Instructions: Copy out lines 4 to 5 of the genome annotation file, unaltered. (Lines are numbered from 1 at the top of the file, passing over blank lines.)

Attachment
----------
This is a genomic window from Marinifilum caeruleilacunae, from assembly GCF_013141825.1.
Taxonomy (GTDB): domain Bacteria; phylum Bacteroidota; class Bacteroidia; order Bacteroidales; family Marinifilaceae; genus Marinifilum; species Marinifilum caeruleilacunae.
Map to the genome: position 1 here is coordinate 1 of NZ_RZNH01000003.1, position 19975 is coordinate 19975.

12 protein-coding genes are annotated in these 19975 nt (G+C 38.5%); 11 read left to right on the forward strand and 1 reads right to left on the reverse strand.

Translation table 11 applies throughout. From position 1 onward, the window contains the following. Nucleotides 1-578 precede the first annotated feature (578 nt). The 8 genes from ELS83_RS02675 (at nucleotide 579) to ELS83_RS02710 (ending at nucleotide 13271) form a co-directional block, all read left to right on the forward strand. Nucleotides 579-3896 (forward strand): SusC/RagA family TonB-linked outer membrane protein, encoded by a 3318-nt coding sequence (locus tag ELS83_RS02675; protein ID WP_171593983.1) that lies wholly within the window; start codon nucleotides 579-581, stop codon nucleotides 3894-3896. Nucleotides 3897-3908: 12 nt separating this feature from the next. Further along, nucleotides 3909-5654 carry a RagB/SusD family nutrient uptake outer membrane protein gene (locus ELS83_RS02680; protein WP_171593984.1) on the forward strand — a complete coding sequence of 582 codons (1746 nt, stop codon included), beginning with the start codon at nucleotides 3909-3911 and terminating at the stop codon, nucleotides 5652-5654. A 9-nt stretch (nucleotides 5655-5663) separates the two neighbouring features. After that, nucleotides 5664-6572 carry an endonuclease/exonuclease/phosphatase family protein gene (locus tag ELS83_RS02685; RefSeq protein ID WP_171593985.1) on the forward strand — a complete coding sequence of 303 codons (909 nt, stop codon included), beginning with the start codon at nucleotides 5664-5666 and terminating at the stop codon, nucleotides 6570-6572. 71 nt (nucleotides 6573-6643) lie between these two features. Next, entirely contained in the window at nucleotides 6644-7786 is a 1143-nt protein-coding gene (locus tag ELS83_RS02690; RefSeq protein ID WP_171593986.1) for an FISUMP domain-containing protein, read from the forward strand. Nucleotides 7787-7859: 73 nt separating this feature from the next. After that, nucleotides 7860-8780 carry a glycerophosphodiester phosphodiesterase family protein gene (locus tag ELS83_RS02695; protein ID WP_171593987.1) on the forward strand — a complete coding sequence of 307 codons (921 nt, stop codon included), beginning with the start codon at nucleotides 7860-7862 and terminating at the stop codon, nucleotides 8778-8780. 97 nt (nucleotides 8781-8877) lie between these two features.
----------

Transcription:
12 protein-coding genes are annotated in these 19975 nt (G+C 38.5%); 11 read left to right on the forward strand and 1 reads right to left on the reverse strand.

Translation table 11 applies throughout. From position 1 onward, the window contains the following. Nucleotides 1-578 precede the first annotated feature (578 nt). The 8 genes from ELS83_RS02675 (at nucleotide 579) to ELS83_RS02710 (ending at nucleotide 13271) form a co-directional block, all read left to right on the forward strand. Nucleotides 579-3896 (forward strand): SusC/RagA family TonB-linked outer membrane protein, encoded by a 3318-nt coding sequence (locus tag ELS83_RS02675; protein ID WP_171593983.1) that lies wholly within the window; start codon nucleotides 579-581, stop codon nucleotides 3894-3896. Nucleotides 3897-3908: 12 nt separating this feature from the next. Further along, nucleotides 3909-5654 carry a RagB/SusD family nutrient uptake outer membrane protein gene (locus ELS83_RS02680; protein WP_171593984.1) on the forward strand — a complete coding sequence of 582 codons (1746 nt, stop codon included), beginning with the start codon at nucleotides 3909-3911 and terminating at the stop codon, nucleotides 5652-5654. A 9-nt stretch (nucleotides 5655-5663) separates the two neighbouring features. After that, nucleotides 5664-6572 carry an endonuclease/exonuclease/phosphatase family protein gene (locus tag ELS83_RS02685; RefSeq protein ID WP_171593985.1) on the forward strand — a complete coding sequence of 303 codons (909 nt, stop codon included), beginning with the start codon at nucleotides 5664-5666 and terminating at the stop codon, nucleotides 6570-6572. 71 nt (nucleotides 6573-6643) lie between these two features. Next, entirely contained in the window at nucleotides 6644-7786 is a 1143-nt protein-coding gene (locus tag ELS83_RS02690; RefSeq protein ID WP_171593986.1) for an FISUMP domain-containing protein, read from the forward strand. Nucleotides 7787-7859: 73 nt separating this feature from the next. After that, nucleotides 7860-8780 carry a glycerophosphodiester phosphodiesterase family protein gene (locus tag ELS83_RS02695; protein ID WP_171593987.1) on the forward strand — a complete coding sequence of 307 codons (921 nt, stop codon included), beginning with the start codon at nucleotides 7860-7862 and terminating at the stop codon, nucleotides 8778-8780. 97 nt (nucleotides 8781-8877) lie between these two features.